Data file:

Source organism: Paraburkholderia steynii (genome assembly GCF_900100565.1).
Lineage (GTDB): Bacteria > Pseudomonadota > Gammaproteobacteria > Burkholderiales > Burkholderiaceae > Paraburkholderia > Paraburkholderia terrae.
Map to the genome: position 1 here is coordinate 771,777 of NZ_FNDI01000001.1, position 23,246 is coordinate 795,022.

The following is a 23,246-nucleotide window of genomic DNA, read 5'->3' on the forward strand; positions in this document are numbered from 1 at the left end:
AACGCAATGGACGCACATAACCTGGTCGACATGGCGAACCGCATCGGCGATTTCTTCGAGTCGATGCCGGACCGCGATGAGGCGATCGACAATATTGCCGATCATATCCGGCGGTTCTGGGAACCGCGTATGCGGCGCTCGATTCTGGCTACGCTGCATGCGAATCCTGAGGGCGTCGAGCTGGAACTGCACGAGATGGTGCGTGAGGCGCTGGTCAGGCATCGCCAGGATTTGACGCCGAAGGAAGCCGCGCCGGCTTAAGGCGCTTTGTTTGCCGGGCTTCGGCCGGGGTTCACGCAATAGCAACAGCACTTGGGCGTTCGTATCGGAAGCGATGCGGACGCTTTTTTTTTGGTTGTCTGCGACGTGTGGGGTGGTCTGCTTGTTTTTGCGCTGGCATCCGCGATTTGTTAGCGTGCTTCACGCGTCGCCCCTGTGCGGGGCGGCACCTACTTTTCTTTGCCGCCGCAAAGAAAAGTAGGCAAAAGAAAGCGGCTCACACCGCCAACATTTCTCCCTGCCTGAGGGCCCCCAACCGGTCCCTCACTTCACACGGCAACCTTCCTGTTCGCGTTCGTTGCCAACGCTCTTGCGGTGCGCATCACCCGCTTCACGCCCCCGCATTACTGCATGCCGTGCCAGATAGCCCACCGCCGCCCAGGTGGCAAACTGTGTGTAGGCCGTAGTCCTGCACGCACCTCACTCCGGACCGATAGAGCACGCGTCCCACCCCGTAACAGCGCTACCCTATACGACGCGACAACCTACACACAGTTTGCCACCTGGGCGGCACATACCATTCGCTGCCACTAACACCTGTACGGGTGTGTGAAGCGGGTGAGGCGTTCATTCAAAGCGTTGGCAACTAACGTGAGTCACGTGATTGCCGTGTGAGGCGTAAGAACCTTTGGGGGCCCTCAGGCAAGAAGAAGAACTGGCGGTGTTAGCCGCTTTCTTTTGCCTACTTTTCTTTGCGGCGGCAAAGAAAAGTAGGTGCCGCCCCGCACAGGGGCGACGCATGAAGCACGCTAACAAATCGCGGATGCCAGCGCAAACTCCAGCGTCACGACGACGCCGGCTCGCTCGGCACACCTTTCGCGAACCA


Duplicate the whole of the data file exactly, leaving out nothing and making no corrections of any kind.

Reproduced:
Source organism: Paraburkholderia steynii (genome assembly GCF_900100565.1).
Lineage (GTDB): Bacteria > Pseudomonadota > Gammaproteobacteria > Burkholderiales > Burkholderiaceae > Paraburkholderia > Paraburkholderia terrae.
Map to the genome: position 1 here is coordinate 771,777 of NZ_FNDI01000001.1, position 23,246 is coordinate 795,022.

The following is a 23,246-nucleotide window of genomic DNA, read 5'->3' on the forward strand; positions in this document are numbered from 1 at the left end:
AACGCAATGGACGCACATAACCTGGTCGACATGGCGAACCGCATCGGCGATTTCTTCGAGTCGATGCCGGACCGCGATGAGGCGATCGACAATATTGCCGATCATATCCGGCGGTTCTGGGAACCGCGTATGCGGCGCTCGATTCTGGCTACGCTGCATGCGAATCCTGAGGGCGTCGAGCTGGAACTGCACGAGATGGTGCGTGAGGCGCTGGTCAGGCATCGCCAGGATTTGACGCCGAAGGAAGCCGCGCCGGCTTAAGGCGCTTTGTTTGCCGGGCTTCGGCCGGGGTTCACGCAATAGCAACAGCACTTGGGCGTTCGTATCGGAAGCGATGCGGACGCTTTTTTTTTGGTTGTCTGCGACGTGTGGGGTGGTCTGCTTGTTTTTGCGCTGGCATCCGCGATTTGTTAGCGTGCTTCACGCGTCGCCCCTGTGCGGGGCGGCACCTACTTTTCTTTGCCGCCGCAAAGAAAAGTAGGCAAAAGAAAGCGGCTCACACCGCCAACATTTCTCCCTGCCTGAGGGCCCCCAACCGGTCCCTCACTTCACACGGCAACCTTCCTGTTCGCGTTCGTTGCCAACGCTCTTGCGGTGCGCATCACCCGCTTCACGCCCCCGCATTACTGCATGCCGTGCCAGATAGCCCACCGCCGCCCAGGTGGCAAACTGTGTGTAGGCCGTAGTCCTGCACGCACCTCACTCCGGACCGATAGAGCACGCGTCCCACCCCGTAACAGCGCTACCCTATACGACGCGACAACCTACACACAGTTTGCCACCTGGGCGGCACATACCATTCGCTGCCACTAACACCTGTACGGGTGTGTGAAGCGGGTGAGGCGTTCATTCAAAGCGTTGGCAACTAACGTGAGTCACGTGATTGCCGTGTGAGGCGTAAGAACCTTTGGGGGCCCTCAGGCAAGAAGAAGAACTGGCGGTGTTAGCCGCTTTCTTTTGCCTACTTTTCTTTGCGGCGGCAAAGAAAAGTAGGTGCCGCCCCGCACAGGGGCGACGCATGAAGCACGCTAACAAATCGCGGATGCCAGCGCAAACTCCAGCGTCACGACGACGCCGGCTCGCTCGGCACACCTTTCGCGAACCA